You also ask:
Is this new system requiring the use of social security numbers as a universal identifier in violation of Section 7 of the Privacy Act of 1974 (P.L. 93-579)?
Section 7 of the Privacy Act (codified at 5 U.S.C. s 552a note) provides in part:
(a) (1) It shall be unlawful for any Federal, State or local government agency to deny to any individual any right, benefit, or privilege provided by law because of such individual's refusal to disclose his social security account number.
While section 7 arguably might prohibit the use of the social security number, it must be read in conjunction with section 1211 of the Tax Reform Act of 1976 (codified at 42 U.S.C. s 405(c)(2)(C)) which provides:
(i) It is the policy of the United States that any State (or political subdivision thereof) may, in the administration of any tax, general public assistance, driver's license, or motor vehicle registration law within its jurisdiction, utilize the social security account numbers issued by the Secretary for the purpose of establishing the identification of individuals affected by such law, and may require any individual who is or appears to be so affected, to furnish to such State (or political subdivision thereof) or any agency thereof having administrative responsibility for the law involved, the social security account number (or numbers, if he has more than one such number) issued to him by the Secretary.
(ii) If and to the extent that any provision of Federal law heretofore enacted is inconsistent with the policy set forth in clause (i) of this subparagraph, such provision shall, on and after . . . [the date of the enactment of this subparagraph,] be null, void, and of no effect.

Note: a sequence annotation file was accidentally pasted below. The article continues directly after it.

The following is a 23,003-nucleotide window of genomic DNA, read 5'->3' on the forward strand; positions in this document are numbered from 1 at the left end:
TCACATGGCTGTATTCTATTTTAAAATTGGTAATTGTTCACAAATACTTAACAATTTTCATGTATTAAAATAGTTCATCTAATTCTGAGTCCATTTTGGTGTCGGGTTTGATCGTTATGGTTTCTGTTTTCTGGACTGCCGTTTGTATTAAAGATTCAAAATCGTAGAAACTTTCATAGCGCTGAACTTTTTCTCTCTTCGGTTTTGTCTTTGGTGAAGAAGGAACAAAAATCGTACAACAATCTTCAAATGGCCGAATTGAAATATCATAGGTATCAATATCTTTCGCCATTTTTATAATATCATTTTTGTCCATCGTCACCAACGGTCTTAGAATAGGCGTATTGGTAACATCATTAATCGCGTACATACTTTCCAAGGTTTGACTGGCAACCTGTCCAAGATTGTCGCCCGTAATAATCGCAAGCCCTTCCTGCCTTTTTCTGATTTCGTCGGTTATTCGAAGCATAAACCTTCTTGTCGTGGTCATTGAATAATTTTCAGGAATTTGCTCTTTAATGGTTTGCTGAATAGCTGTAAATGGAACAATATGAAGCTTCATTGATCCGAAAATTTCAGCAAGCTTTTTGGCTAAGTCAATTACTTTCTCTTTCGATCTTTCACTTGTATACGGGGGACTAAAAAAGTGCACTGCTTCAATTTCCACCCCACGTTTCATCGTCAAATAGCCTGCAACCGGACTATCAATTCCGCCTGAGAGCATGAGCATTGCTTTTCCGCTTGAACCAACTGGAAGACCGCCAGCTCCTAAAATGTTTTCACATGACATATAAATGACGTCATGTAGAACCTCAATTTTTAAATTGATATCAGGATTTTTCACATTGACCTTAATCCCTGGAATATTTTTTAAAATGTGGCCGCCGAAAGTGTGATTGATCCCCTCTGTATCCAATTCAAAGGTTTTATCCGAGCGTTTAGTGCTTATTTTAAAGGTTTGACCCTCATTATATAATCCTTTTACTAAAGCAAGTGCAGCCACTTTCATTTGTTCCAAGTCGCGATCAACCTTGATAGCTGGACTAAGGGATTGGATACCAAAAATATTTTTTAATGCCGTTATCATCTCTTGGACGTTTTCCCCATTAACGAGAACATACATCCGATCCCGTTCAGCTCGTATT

Since the vendor identification number system is largely designed as a program of collection of delinquent taxes we believe it is covered by the exemption provided by section 1211. See Mayer, Privacy and the Social Security Number: Section 1211 of the Tax Reform Act of 1976, 6 Rutgers Journal of Computers and the Law 221, 239-241 (1978); Privacy Protection Study Commission, Personal Privacy in an Information Society 613 (1977); H.R. Rep. No. 658, 94th Cong., 2nd Sess., reprinted in  U.S. Code Cong. & Ad. News 2897, 3821.
Your final question is
Does the Comptroller of Public Accounts have the authority to make a warrant payable to any other name or at any other address than the one shown on the face of the claim signed by the claimant and approved by the agency?
The Comptroller's duty is to insure that any warrant is issued to the correct person. Information you have furnished us suggests that the vendor identification number system is contrary to this aim, while information submitted by the Comptroller suggests the system promotes the aim. In either event, we believe the question raises administrative rather than legal issues and is accordingly inappropriate for consideration in the opinion process. We note, however, that the Comptroller's brief indicates that he stands ready to issue a warrant to the name and address desired by the vendor when there is a dispute concerning the proper name.
The Comptroller is authorized to require vouchers submitted to him by state agencies to include a vendor identification number. The Tax Reform Act of 1976 specifically permits the use of social security numbers in this type of vendor identification system.
Very truly yours,
John L. Hill
Attorney General of Texas
David M. Kendall
C. Robert Heath
Chairman Opinion Committee